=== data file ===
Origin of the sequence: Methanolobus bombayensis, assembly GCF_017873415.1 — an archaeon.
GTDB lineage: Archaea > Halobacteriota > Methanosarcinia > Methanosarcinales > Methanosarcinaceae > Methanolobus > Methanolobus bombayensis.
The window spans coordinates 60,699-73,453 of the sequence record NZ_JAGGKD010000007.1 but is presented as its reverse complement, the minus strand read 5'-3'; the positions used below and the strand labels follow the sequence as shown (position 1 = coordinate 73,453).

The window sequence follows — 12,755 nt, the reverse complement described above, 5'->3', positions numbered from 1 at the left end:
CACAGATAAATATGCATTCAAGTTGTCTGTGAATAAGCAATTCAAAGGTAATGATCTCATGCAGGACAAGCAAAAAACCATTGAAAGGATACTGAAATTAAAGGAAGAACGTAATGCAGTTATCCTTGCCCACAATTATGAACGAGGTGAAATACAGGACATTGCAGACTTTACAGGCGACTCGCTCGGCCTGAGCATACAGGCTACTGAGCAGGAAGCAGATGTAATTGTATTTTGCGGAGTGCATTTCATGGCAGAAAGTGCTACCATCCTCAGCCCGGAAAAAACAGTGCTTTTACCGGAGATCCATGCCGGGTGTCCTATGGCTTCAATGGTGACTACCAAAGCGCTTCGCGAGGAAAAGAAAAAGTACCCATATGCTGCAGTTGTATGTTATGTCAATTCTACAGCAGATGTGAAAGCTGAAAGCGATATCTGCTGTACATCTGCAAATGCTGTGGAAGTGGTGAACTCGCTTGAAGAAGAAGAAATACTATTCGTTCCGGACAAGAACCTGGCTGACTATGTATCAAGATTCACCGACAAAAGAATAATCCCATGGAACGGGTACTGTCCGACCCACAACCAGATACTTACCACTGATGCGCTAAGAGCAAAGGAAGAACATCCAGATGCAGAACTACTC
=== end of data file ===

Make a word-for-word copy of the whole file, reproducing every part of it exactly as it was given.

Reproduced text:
Origin of the sequence: Methanolobus bombayensis, assembly GCF_017873415.1 — an archaeon.
GTDB lineage: Archaea > Halobacteriota > Methanosarcinia > Methanosarcinales > Methanosarcinaceae > Methanolobus > Methanolobus bombayensis.
The window spans coordinates 60,699-73,453 of the sequence record NZ_JAGGKD010000007.1 but is presented as its reverse complement, the minus strand read 5'-3'; the positions used below and the strand labels follow the sequence as shown (position 1 = coordinate 73,453).

The window sequence follows — 12,755 nt, the reverse complement described above, 5'->3', positions numbered from 1 at the left end:
CACAGATAAATATGCATTCAAGTTGTCTGTGAATAAGCAATTCAAAGGTAATGATCTCATGCAGGACAAGCAAAAAACCATTGAAAGGATACTGAAATTAAAGGAAGAACGTAATGCAGTTATCCTTGCCCACAATTATGAACGAGGTGAAATACAGGACATTGCAGACTTTACAGGCGACTCGCTCGGCCTGAGCATACAGGCTACTGAGCAGGAAGCAGATGTAATTGTATTTTGCGGAGTGCATTTCATGGCAGAAAGTGCTACCATCCTCAGCCCGGAAAAAACAGTGCTTTTACCGGAGATCCATGCCGGGTGTCCTATGGCTTCAATGGTGACTACCAAAGCGCTTCGCGAGGAAAAGAAAAAGTACCCATATGCTGCAGTTGTATGTTATGTCAATTCTACAGCAGATGTGAAAGCTGAAAGCGATATCTGCTGTACATCTGCAAATGCTGTGGAAGTGGTGAACTCGCTTGAAGAAGAAGAAATACTATTCGTTCCGGACAAGAACCTGGCTGACTATGTATCAAGATTCACCGACAAAAGAATAATCCCATGGAACGGGTACTGTCCGACCCACAACCAGATACTTACCACTGATGCGCTAAGAGCAAAGGAAGAACATCCAGATGCAGAACTACTC